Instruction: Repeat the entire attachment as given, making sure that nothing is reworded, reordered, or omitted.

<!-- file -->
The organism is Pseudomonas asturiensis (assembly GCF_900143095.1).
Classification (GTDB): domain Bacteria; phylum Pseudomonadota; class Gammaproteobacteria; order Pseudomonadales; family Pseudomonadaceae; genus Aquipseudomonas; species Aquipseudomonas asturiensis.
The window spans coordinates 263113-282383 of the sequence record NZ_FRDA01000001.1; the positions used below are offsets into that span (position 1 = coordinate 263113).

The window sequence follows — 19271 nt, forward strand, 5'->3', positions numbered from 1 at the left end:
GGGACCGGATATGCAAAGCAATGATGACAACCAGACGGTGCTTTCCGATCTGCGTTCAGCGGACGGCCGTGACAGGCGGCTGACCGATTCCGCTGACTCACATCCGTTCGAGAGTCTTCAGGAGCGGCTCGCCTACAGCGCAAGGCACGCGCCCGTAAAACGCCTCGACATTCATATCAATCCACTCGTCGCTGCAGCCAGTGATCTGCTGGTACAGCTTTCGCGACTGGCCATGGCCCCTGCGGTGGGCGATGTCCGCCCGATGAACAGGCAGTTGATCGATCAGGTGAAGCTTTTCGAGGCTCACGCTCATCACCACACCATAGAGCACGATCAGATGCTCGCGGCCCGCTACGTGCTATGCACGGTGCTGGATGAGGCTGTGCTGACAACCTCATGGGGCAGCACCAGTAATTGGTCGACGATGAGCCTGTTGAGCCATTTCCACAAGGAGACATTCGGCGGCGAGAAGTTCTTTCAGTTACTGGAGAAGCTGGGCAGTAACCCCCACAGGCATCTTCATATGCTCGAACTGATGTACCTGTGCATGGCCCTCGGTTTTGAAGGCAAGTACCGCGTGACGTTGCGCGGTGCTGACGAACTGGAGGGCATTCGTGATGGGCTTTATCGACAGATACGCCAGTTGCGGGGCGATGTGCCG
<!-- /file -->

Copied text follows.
The organism is Pseudomonas asturiensis (assembly GCF_900143095.1).
Classification (GTDB): domain Bacteria; phylum Pseudomonadota; class Gammaproteobacteria; order Pseudomonadales; family Pseudomonadaceae; genus Aquipseudomonas; species Aquipseudomonas asturiensis.
The window spans coordinates 263113-282383 of the sequence record NZ_FRDA01000001.1; the positions used below are offsets into that span (position 1 = coordinate 263113).

The window sequence follows — 19271 nt, forward strand, 5'->3', positions numbered from 1 at the left end:
GGGACCGGATATGCAAAGCAATGATGACAACCAGACGGTGCTTTCCGATCTGCGTTCAGCGGACGGCCGTGACAGGCGGCTGACCGATTCCGCTGACTCACATCCGTTCGAGAGTCTTCAGGAGCGGCTCGCCTACAGCGCAAGGCACGCGCCCGTAAAACGCCTCGACATTCATATCAATCCACTCGTCGCTGCAGCCAGTGATCTGCTGGTACAGCTTTCGCGACTGGCCATGGCCCCTGCGGTGGGCGATGTCCGCCCGATGAACAGGCAGTTGATCGATCAGGTGAAGCTTTTCGAGGCTCACGCTCATCACCACACCATAGAGCACGATCAGATGCTCGCGGCCCGCTACGTGCTATGCACGGTGCTGGATGAGGCTGTGCTGACAACCTCATGGGGCAGCACCAGTAATTGGTCGACGATGAGCCTGTTGAGCCATTTCCACAAGGAGACATTCGGCGGCGAGAAGTTCTTTCAGTTACTGGAGAAGCTGGGCAGTAACCCCCACAGGCATCTTCATATGCTCGAACTGATGTACCTGTGCATGGCCCTCGGTTTTGAAGGCAAGTACCGCGTGACGTTGCGCGGTGCTGACGAACTGGAGGGCATTCGTGATGGGCTTTATCGACAGATACGCCAGTTGCGGGGCGATGTGCCG